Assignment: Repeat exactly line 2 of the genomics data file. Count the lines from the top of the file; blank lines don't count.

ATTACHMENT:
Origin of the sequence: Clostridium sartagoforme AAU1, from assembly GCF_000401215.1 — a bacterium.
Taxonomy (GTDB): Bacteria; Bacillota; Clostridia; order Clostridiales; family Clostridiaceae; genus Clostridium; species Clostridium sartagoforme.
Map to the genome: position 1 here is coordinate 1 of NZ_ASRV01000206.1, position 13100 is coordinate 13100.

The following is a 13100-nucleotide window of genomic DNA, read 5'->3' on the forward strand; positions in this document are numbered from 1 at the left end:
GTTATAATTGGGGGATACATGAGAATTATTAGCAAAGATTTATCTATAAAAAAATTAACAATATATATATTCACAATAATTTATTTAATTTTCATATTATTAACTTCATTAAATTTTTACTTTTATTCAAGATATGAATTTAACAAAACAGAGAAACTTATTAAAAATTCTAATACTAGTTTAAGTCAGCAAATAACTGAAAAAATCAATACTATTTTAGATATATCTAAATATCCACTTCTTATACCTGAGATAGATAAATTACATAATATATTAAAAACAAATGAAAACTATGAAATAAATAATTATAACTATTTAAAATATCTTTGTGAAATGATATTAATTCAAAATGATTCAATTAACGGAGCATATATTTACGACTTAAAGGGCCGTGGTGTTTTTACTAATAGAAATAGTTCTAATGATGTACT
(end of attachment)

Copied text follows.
Taxonomy (GTDB): Bacteria; Bacillota; Clostridia; order Clostridiales; family Clostridiaceae; genus Clostridium; species Clostridium sartagoforme.